We have been through all this before, in thread "Failure Taxonomy (Discussion of Terms)" in January 1997. [Indeed. And yet the ensuing discussion was also repeated, as seen in a few selected responses that follow -- included in case we have some new readers such as the T-mobile/Danger/MS folks, the CAT scan folks, or others, with apologies to old readers (who can skip the next three messages). PGN] All *design* faults show no physical degradation. That doesn't make the fault merely a matter of opinion. If any artifact is stated to carry out some function, and it doesn't, then it is flawed - independently of whether the failure was caused by erroneous software or a broken wire. The distinction that Paul Robinson seeks to make is false. A bridge may be rusty, or a wire corroded, yet still be fit for purpose. The evidence of the fault is the consequent failure to perform as required, not the corrosion. So long as the requirements are clear, any deviation from the requirements is an objective fault that does not depend on anyone's opinion. If the requirements are not clear, then whether the observed behaviour is faulty or not *is* a matter of opinion, whether the system is mechanical or software-controlled. Let's keep post-modernism out of engineering.
I suspect that we may be mixing two types of failure. When we design software or bridges, we write specifications. If we specify a width of 'n' metres for a bridge, but a survey reveals a different width, then the bridge does not meet its specification -- i.e. it is faulty. Similarly, when designing software, we may (and should) specify precise behaviour. If the software fails to meet that specification, then it is faulty. We apply code inspections and various types of testing to determine how well the specification is met. Since perfection is not possible, there will be gaps in our specification. However such a "specification bug" is a different thing from a failure to meet the specification. Quite different from the above is "decay". A bridge may rust, components may bend or break. Metal fatigue and a multitude of other factors may reduce the usefulness of a product that was originally of acceptable quality. In general, software does not experience this . If your software works correctly, it will continue to work correctly. However its usefulness may decline over time due to external factors. The computer on which it runs may become obsolete. Peripherals may malfunction. The problem, which the software solves, may change . In the first type of failure, software and other engineering endeavours share a good deal of similarity. In the second, they seem to share less.  Sometimes data or configuration files become progressively more corrupt, giving software the appearance of decay. This is sometimes known as "bit rot".  A bridge has an analogue to the "problem change" situation. e.g., a bridge with a particular capacity may become less useful as changed traffic patterns create a need for higher capacity.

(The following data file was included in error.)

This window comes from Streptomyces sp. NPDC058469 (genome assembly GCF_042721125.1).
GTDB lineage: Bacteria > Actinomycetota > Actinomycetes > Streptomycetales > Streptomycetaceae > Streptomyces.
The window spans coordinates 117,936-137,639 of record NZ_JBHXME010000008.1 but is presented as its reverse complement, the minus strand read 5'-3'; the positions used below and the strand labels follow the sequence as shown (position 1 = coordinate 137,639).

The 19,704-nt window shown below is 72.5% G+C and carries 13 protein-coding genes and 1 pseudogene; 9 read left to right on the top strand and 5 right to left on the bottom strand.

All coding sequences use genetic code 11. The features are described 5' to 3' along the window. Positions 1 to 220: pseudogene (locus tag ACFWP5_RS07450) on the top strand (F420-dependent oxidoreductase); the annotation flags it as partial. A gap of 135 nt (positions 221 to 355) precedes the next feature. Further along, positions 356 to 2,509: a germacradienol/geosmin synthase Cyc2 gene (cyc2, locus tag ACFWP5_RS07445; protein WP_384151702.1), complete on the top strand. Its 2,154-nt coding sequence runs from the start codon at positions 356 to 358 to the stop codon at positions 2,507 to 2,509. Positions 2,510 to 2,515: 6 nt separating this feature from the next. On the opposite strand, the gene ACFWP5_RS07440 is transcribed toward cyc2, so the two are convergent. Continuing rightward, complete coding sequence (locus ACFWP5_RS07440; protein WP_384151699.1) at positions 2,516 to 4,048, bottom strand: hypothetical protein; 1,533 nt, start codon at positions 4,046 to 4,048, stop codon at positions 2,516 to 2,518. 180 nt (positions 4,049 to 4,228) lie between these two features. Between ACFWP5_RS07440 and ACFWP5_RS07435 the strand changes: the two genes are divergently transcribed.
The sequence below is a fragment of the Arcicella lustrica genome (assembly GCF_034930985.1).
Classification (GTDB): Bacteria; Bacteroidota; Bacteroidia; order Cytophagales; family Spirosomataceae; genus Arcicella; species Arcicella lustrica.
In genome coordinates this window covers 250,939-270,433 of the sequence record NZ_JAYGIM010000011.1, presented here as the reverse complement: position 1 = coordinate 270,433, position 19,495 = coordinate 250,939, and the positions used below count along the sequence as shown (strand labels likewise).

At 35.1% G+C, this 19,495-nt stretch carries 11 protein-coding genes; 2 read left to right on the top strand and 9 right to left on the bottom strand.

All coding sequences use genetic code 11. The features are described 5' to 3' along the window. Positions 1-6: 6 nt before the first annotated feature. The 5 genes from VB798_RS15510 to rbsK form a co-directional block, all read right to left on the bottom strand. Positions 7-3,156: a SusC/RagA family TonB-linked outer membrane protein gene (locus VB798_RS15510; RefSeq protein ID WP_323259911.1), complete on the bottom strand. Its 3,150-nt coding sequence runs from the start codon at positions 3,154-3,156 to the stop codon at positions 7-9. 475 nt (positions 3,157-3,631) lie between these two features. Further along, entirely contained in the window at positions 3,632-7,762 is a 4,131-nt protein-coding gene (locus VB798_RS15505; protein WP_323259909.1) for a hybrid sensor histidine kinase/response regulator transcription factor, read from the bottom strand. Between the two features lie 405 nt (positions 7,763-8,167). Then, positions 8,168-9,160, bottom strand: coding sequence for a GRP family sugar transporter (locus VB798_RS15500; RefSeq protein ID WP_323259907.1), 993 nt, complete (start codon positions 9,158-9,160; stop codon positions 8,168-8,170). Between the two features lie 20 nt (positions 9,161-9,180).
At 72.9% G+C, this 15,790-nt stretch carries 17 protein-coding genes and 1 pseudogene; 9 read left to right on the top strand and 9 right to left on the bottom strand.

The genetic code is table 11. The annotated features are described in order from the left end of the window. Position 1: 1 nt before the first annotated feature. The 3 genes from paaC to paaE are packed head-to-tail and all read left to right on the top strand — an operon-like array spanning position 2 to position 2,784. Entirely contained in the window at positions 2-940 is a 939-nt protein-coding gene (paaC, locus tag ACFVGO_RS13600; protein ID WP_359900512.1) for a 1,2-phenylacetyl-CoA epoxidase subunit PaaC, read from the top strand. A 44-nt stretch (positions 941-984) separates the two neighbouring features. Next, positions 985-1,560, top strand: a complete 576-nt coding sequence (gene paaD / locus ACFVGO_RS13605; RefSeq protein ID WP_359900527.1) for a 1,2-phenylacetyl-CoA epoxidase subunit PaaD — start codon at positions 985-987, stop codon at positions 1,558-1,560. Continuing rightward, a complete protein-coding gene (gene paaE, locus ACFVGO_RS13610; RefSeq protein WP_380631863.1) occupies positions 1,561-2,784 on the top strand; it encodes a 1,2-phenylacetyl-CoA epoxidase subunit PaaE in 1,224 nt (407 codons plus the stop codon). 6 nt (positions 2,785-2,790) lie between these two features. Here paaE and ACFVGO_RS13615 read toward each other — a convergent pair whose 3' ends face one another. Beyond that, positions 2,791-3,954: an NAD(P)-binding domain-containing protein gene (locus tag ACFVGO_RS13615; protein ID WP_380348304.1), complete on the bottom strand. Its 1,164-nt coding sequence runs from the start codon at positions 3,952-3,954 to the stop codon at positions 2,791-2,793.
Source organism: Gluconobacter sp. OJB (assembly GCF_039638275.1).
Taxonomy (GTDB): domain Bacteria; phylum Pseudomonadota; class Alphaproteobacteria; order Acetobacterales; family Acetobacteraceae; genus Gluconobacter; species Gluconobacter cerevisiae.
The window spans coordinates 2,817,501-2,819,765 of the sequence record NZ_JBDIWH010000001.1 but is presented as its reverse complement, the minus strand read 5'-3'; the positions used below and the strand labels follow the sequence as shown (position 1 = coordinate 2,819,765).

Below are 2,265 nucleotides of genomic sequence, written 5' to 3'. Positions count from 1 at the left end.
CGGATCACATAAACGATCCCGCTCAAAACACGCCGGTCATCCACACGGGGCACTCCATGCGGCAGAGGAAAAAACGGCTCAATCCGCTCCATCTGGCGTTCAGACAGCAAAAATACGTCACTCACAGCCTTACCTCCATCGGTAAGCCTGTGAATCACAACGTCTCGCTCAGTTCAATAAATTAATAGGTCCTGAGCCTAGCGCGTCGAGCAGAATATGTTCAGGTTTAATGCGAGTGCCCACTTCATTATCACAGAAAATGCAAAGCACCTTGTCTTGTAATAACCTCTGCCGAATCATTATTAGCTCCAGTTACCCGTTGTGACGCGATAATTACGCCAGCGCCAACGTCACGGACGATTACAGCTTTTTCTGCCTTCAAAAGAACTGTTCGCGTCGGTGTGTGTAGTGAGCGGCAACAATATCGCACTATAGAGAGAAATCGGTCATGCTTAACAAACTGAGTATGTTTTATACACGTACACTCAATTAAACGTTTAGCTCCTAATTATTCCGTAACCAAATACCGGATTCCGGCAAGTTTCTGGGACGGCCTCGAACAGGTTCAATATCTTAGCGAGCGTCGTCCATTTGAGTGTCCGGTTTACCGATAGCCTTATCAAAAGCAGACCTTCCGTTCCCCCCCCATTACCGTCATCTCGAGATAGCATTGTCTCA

I'm not sure I follow this argument. If the point here is that the concept of "defect" in software becomes meaningless when we narrow our field of vision sufficiently, then that's true; it's meaningless to say that a solitary 0 or 1 is "defective". But that's just as true for the non-computing examples given here; t's meaningless to say that a single proton/electron/neutron is "rusty". "Error" in software is a matter of human opinion. But then, so is the general consensus that brakes should be able to stop a car and bridges shouldn't fall down.
Disproof by counterexample: binary diff against a program that works correctly will quantitatively show the bits that are different. If I don't know anything about corrosion or bridges, your claim that those brown spots on the cables are bad is going to be your opinion and nothing more -- to me. Or, looking at it from the other side, I write code for scientists. Often enough I don't have enough domain knowledge to tell if the numbers my code produces are correct or not. I have to ask for someone else's opinion on that and trust them if they say my code needs replacing.